It’s a wonderful read about embracing what we are unable to control, and realising that sometimes some things are meant to be and should be left to evolve or not. I look forward to reading more by this author in the future. She has a knack for spinning the kind of yarn readers really want to experience.

Buy One Moment at Amazon Uk or go to Goodreads for any other retailer. Publisher  : ‎Corvus pub date 2 Mar. 2023. Buy at Amazon com.

#Blogtour The Silence Project by Carole Hailey

It’s a pleasure to take part on the Blogtour The Silence Project by Carole Hailey.

About the Author

Carole Hailey completed the six-month Guardian/UEA novel writing course taught by Bernardine Evaristo, who imbued Carole with such a love for writing fiction that she abandoned her career in law to undertake an MA in Creative Writing at Goldsmiths, followed by a PhD in Creative Writing at Swansea University.

Carole was a London Library Emerging Writer 2020/21. The Silence Project is her first published novel and was shortlisted for the Bridport Prize Peggy Chapman-Andrews First Novel Award 2020 and highly commended by the judges. She lives in Wales with her husband and two rescue dogs. Follow @CaroleAHailey on Twitter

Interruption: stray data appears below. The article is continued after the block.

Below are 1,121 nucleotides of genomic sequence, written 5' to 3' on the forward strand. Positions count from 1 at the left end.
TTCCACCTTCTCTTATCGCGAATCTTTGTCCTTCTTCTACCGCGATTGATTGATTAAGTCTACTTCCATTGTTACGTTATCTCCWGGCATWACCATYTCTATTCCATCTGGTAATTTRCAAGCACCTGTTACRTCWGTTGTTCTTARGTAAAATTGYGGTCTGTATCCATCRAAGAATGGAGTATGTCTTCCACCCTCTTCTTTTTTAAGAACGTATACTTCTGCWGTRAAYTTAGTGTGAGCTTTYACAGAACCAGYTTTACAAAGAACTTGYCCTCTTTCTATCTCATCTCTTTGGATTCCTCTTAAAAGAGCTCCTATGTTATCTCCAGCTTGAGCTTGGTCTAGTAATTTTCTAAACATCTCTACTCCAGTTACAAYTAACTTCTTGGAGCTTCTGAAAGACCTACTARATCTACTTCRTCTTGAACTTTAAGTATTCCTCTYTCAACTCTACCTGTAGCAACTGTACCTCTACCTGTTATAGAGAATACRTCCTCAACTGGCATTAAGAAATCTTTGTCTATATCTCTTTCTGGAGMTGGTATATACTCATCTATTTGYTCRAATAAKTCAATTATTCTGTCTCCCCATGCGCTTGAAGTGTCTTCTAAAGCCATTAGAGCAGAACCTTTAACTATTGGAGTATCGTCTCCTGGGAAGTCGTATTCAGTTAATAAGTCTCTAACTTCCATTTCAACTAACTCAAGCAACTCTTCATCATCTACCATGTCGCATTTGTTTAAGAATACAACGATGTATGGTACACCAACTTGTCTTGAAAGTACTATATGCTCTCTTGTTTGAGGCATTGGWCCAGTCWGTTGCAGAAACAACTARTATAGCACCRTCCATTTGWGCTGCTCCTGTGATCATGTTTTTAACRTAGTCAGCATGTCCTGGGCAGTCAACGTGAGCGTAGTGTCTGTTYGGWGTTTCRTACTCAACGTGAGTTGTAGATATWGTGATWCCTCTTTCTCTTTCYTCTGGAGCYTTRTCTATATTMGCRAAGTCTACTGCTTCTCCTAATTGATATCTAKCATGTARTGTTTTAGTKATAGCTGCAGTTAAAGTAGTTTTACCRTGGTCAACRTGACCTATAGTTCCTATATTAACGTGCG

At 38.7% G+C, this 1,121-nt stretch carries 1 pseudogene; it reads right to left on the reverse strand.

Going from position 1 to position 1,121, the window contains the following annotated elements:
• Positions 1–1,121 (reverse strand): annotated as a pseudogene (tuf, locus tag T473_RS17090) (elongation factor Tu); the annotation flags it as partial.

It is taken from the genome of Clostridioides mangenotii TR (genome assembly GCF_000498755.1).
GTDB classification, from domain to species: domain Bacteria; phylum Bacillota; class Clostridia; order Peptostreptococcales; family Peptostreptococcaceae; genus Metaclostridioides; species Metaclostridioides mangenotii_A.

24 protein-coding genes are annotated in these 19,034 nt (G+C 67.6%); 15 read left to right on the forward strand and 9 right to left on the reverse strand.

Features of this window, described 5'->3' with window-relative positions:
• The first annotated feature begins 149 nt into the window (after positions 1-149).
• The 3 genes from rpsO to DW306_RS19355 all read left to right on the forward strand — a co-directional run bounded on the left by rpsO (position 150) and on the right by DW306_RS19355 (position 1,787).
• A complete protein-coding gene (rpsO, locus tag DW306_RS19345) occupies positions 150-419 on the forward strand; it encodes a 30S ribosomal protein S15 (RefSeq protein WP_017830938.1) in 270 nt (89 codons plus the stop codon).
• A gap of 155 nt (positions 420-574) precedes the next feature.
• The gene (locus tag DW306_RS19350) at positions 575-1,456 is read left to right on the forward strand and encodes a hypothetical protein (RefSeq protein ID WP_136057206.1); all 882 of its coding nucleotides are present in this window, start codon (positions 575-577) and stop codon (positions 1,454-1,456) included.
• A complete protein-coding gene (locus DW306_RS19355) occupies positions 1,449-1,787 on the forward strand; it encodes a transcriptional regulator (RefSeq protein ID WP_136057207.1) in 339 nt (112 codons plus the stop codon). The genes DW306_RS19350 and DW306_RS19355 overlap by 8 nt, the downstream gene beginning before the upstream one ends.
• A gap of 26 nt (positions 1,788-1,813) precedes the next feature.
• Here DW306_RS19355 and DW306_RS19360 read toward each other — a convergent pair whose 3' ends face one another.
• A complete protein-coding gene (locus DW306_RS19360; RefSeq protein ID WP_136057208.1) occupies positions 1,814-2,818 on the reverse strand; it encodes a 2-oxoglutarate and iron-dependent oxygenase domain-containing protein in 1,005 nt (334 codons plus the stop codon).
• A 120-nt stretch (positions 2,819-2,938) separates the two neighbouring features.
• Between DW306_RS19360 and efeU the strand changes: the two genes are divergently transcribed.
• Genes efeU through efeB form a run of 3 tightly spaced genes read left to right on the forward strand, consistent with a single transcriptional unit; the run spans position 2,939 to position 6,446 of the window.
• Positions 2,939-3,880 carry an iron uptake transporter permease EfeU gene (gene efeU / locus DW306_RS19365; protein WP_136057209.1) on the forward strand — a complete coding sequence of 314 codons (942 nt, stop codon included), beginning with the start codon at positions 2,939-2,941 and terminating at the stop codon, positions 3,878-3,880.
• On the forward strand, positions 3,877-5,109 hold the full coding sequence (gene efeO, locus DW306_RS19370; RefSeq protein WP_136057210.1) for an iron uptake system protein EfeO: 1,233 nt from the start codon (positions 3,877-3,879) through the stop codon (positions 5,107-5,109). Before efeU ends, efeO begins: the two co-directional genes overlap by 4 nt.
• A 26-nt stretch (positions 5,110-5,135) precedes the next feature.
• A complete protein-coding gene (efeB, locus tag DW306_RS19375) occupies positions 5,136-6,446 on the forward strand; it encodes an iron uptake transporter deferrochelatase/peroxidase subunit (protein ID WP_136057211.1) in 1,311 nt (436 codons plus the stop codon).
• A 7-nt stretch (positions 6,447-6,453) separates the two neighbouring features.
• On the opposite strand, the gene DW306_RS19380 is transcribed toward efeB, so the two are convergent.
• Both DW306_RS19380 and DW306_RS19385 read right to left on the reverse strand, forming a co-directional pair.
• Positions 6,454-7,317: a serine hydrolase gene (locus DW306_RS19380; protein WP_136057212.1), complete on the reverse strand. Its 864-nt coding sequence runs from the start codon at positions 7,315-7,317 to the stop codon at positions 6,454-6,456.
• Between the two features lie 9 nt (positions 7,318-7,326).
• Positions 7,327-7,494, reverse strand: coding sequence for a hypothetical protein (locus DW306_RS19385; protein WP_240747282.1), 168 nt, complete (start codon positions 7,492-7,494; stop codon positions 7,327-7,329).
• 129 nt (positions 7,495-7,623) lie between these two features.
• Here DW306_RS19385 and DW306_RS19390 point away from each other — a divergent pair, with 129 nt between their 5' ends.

About the book

On Emilia Morris’s thirteenth birthday, her mother Rachel moves into a tent at the bottom of their garden. From that day on, she never says another word. Inspired by her vow of silence, other women join her and together they build the Community. Eight years later, Rachel and thousands of her followers around the world burn themselves to death.

In the aftermath of what comes to be known as the Event, the Community’s global influence quickly grows. As a result, the whole world has an opinion about Rachel – whether they see her as a callous monster or a heroic martyr – but Emilia has never voiced hers publicly. Until now.

When she publishes her own account of her mother’s life in a memoir called The Silence Project, Emilia also decides to reveal just how sinister the Community has become. In the process, she steps out of Rachel’s shadow once and for all, so that her own voice may finally be heard.


Somewhere along the blurred lines of this story the reader will probably wonder whether the mother-daughter relationship or Rachel and the Community are at the core. The truth is it is always both, because Rachel is a multi-faceted character. She is both mother and voice of the people.

I have to admit I found the silence between Rachel and Emilia, and the impact it has on Emilia, very poignant. Long before the Event the mother discards the child in the name of her protest. Nothing is more important than what her silence is meant to achieve. In fact what a fascinating movement of protest – the loudest silence that is heard around the world.